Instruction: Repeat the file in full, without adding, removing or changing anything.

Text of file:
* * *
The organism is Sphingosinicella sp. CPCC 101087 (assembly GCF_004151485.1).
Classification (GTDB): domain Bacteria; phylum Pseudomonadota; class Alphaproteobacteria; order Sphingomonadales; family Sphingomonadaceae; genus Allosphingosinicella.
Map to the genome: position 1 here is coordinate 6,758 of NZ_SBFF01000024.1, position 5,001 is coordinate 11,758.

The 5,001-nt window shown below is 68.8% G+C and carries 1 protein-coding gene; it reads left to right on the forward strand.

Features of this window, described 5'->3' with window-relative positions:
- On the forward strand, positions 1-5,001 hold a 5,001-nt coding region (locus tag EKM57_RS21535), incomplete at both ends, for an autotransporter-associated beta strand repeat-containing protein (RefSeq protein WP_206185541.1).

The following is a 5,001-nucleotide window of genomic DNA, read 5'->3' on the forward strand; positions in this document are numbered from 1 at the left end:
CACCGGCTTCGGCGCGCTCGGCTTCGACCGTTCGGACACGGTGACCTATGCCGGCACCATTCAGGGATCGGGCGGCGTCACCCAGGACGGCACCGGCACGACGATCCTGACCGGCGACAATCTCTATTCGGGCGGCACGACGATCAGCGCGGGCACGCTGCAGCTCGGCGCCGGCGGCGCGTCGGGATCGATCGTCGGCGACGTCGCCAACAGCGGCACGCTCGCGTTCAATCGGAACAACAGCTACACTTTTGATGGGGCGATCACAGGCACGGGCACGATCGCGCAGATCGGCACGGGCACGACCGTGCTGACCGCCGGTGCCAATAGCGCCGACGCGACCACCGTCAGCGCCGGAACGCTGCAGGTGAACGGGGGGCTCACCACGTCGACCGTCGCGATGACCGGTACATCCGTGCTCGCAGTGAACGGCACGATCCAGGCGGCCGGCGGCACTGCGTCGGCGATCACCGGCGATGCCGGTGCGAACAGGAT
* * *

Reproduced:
The organism is Sphingosinicella sp. CPCC 101087 (assembly GCF_004151485.1).
Classification (GTDB): domain Bacteria; phylum Pseudomonadota; class Alphaproteobacteria; order Sphingomonadales; family Sphingomonadaceae; genus Allosphingosinicella.
Map to the genome: position 1 here is coordinate 6,758 of NZ_SBFF01000024.1, position 5,001 is coordinate 11,758.

The 5,001-nt window shown below is 68.8% G+C and carries 1 protein-coding gene; it reads left to right on the forward strand.

Features of this window, described 5'->3' with window-relative positions:
- On the forward strand, positions 1-5,001 hold a 5,001-nt coding region (locus tag EKM57_RS21535), incomplete at both ends, for an autotransporter-associated beta strand repeat-containing protein (RefSeq protein WP_206185541.1).

The following is a 5,001-nucleotide window of genomic DNA, read 5'->3' on the forward strand; positions in this document are numbered from 1 at the left end:
CACCGGCTTCGGCGCGCTCGGCTTCGACCGTTCGGACACGGTGACCTATGCCGGCACCATTCAGGGATCGGGCGGCGTCACCCAGGACGGCACCGGCACGACGATCCTGACCGGCGACAATCTCTATTCGGGCGGCACGACGATCAGCGCGGGCACGCTGCAGCTCGGCGCCGGCGGCGCGTCGGGATCGATCGTCGGCGACGTCGCCAACAGCGGCACGCTCGCGTTCAATCGGAACAACAGCTACACTTTTGATGGGGCGATCACAGGCACGGGCACGATCGCGCAGATCGGCACGGGCACGACCGTGCTGACCGCCGGTGCCAATAGCGCCGACGCGACCACCGTCAGCGCCGGAACGCTGCAGGTGAACGGGGGGCTCACCACGTCGACCGTCGCGATGACCGGTACATCCGTGCTCGCAGTGAACGGCACGATCCAGGCGGCCGGCGGCACTGCGTCGGCGATCACCGGCGATGCCGGTGCGAACAGGAT